I suspect that for many in the Christian intellectual world, the answer is no. Fame and the ability to speak one’s own ideas are protected by an image of a cross (as MC Hammer would say, “Can’t touch this!”). I’ve seen people that use Christianity as a platform and use Christian humility, ironically, as a “righteous” expression of narcissism. People have used Christianity for their own political agendas. People use Christianity to tell other people what to do and how to think. People use Christianity as a means of massive networking while rejecting the “nobodys.” Books are written, speaking engagements are set up, radio shows are started, blogs are created, and so on often not for Christ but for furthering one’s own voice. I once listened to a Christian radio host who told a group of two hundred kids that they were “lucky” to get his time because he had so many other things that were more important.

Property is not the only possession. Ideas, and one’s own voice can be that to.

Why was it that I have been upset and sad the past few Sundays? I suspect that it has something to do with the fact that for once, once in a week, I was told to sit and listen. For an entire hour, vocal criticism was not an option. I was not writing a blog or writing a paper. I was not speaking to a group of students. I was, instead, instructed to learn from a pastor who I and others have supported to share God’s Word with us. This shouldn’t bother me, and yet it was starting to. I realized that every other day I could speak my mind. But here, sitting quietly in a run down over crowded Church service, I was asked to listen and not speak. Again, this shouldn’t bother me.

Jesus asked me if my ideas and my own voice were possessions? The answer, at the very least, is that they have the potential to become such and, I suspect, I was starting to go down that road. I must not ever think of my own voice as God’sIt’s not. I must never think of my own ideas as infallible. They are not. I must never think of myself as worthy of anything. I’m not.

I am only what God allows me to be. I am used only in ways that God uses me. And my own voice and own ideas only ever cease to be possessions if they cease to be about me and entirely about him.

Jesus taught me this week that to receive the Kingdom of God I must become poor. Poor, not just in relationship to possessions, but in relationship to my intentions. I must be poor in what I own, including my own voice.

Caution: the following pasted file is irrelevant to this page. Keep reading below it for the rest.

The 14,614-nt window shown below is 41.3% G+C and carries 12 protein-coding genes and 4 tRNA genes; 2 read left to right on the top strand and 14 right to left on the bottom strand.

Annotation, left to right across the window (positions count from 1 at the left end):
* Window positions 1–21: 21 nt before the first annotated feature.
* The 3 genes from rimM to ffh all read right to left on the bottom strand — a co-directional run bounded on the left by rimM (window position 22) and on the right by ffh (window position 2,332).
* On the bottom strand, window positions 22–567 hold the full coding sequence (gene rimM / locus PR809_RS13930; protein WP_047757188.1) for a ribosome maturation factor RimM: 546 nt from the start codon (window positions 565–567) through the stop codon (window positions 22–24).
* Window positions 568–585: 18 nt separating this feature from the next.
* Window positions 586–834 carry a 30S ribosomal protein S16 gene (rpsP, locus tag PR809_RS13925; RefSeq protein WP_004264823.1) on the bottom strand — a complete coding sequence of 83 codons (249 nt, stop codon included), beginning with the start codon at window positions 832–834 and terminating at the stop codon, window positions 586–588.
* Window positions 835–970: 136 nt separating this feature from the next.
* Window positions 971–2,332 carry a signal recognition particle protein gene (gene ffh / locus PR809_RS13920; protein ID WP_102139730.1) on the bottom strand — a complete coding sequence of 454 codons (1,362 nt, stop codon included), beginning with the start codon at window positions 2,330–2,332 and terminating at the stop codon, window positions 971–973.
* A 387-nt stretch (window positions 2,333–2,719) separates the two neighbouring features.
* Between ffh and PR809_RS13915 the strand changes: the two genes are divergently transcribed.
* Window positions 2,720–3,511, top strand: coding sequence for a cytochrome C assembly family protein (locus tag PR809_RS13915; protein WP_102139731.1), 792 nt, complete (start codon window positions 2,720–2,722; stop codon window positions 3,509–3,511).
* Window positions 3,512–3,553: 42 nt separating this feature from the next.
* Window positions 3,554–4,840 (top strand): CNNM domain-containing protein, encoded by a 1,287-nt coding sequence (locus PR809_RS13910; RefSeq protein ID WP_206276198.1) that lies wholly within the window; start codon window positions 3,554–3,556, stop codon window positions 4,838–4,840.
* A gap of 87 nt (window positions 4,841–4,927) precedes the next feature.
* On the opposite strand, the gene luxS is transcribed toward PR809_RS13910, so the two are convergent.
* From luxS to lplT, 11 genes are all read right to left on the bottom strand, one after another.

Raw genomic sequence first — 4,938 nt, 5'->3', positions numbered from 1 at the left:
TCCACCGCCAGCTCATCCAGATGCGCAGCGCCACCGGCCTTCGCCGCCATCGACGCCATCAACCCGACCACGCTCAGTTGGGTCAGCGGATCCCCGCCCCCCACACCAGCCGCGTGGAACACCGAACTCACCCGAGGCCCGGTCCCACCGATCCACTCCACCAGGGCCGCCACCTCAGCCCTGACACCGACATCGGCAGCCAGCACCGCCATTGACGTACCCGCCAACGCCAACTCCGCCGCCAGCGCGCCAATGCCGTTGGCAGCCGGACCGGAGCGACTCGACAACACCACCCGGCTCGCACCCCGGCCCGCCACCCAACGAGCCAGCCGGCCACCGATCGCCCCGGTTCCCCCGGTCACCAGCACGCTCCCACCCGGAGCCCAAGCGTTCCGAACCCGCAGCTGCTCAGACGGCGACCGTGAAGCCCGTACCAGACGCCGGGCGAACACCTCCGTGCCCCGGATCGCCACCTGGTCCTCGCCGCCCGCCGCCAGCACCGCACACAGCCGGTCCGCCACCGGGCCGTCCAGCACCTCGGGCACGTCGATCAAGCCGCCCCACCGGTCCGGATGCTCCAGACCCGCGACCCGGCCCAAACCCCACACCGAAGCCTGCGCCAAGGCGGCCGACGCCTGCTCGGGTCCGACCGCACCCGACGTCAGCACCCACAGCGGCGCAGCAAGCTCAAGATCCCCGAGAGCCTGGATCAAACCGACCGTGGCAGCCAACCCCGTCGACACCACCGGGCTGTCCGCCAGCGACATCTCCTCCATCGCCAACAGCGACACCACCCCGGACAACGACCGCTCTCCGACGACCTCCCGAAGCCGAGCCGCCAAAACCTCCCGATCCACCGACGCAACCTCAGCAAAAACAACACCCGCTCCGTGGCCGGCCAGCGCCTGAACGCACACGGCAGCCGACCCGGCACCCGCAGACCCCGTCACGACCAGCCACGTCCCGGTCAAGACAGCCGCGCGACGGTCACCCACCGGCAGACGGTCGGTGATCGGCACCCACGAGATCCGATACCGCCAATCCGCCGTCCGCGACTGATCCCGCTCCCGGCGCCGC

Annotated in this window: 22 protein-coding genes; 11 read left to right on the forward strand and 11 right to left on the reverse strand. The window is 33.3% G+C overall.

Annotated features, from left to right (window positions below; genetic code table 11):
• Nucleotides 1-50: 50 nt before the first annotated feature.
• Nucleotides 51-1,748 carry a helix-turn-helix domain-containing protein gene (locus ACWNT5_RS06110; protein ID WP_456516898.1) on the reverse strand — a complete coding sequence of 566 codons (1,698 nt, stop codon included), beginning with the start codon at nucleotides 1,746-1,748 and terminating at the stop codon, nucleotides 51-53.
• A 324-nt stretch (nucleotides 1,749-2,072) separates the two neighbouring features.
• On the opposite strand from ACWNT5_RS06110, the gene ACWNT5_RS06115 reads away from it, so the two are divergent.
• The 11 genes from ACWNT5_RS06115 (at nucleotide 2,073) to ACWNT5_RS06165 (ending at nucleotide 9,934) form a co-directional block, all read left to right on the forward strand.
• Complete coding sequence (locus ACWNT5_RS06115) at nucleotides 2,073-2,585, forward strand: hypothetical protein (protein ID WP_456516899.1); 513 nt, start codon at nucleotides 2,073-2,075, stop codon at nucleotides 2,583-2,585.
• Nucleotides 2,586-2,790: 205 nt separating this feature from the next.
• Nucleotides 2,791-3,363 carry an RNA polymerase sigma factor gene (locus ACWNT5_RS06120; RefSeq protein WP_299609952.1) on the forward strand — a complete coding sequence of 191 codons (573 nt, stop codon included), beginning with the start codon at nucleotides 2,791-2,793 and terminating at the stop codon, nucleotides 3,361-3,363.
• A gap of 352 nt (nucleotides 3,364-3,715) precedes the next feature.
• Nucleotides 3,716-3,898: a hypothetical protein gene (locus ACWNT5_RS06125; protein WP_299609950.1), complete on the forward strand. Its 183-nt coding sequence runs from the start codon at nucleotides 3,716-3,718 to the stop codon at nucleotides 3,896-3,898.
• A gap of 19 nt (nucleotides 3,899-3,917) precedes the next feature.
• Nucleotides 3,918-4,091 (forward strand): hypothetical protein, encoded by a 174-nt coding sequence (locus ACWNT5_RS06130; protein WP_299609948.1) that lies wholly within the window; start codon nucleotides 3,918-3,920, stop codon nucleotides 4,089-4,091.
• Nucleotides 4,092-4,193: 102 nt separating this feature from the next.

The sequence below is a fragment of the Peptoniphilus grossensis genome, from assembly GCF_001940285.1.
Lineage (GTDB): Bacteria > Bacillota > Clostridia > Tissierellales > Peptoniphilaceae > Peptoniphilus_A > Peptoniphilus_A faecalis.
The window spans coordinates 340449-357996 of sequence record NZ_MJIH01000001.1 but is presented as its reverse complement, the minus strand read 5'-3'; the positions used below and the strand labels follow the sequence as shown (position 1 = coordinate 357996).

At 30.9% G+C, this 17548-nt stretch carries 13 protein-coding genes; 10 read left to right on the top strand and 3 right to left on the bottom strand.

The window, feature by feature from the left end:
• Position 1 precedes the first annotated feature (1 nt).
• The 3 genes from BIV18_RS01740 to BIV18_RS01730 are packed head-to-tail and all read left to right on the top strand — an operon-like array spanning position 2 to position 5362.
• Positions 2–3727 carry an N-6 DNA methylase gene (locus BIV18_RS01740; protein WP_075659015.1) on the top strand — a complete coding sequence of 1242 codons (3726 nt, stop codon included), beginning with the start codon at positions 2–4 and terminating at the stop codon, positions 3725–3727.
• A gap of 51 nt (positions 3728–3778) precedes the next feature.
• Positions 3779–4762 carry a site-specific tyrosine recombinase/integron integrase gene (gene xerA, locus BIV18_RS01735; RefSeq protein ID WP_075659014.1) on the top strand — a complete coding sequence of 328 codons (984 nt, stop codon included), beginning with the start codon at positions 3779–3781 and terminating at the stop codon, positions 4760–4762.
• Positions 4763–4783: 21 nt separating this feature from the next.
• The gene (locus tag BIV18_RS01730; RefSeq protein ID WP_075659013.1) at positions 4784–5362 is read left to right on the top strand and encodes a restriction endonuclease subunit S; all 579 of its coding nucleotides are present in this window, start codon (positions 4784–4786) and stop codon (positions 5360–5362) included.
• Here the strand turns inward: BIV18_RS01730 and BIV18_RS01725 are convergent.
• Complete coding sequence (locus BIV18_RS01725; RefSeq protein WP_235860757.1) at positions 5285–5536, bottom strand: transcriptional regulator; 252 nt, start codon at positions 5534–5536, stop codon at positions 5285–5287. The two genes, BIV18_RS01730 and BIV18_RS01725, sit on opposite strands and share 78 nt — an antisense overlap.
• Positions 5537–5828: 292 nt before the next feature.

• Rebecca Hardman

    I love this! It shows me that I must be humble and obedient to thing that are not common things; things that arent as apparent as others.

  • Danhy G.

    Good post! Whether you call it possessions or pride, it is the risk of accomplishment, though I am often surprised at the amount of pride that can still exist in those who have never accomplished anything. But that’s for another blog.

    It’s not even all necessarily about accomplishments. Sometimes we pridefully set out to win arguments or hold to our opinions about things, refusing to give an inch, even if we have no logically defensible basis for that mark or it cannot be balanced against the consequences.

    It’s not surprising that the Bible in Proverbs tells us that Pride goes before destruction and a haughty spirit goes before a fall.

    I would add as an observation that pride will often keep us down. How many people do we know whose lives are decimated with personal failure while they hold themselves as the epitome of knowledge and understanding?

    The irony of pride is that while it can emanate from accomplishment, it’s existence, even in small quantities can stop us from future accomplishment while systematically dismantling even that which inspired its genesis.

    • Great article. And I agree with the person above me in the comment section that this, indeed, is pride; of which, I am culpable as well. I wrote a similar article on what the Holy Spirit showed me on the subject of pride and it is refreshing to see Him move with others in a similar manner. His mercy endures forever.

  • Anonymous one

    I just think it’s awesome that your congregation is over-crowded. We never have that problem.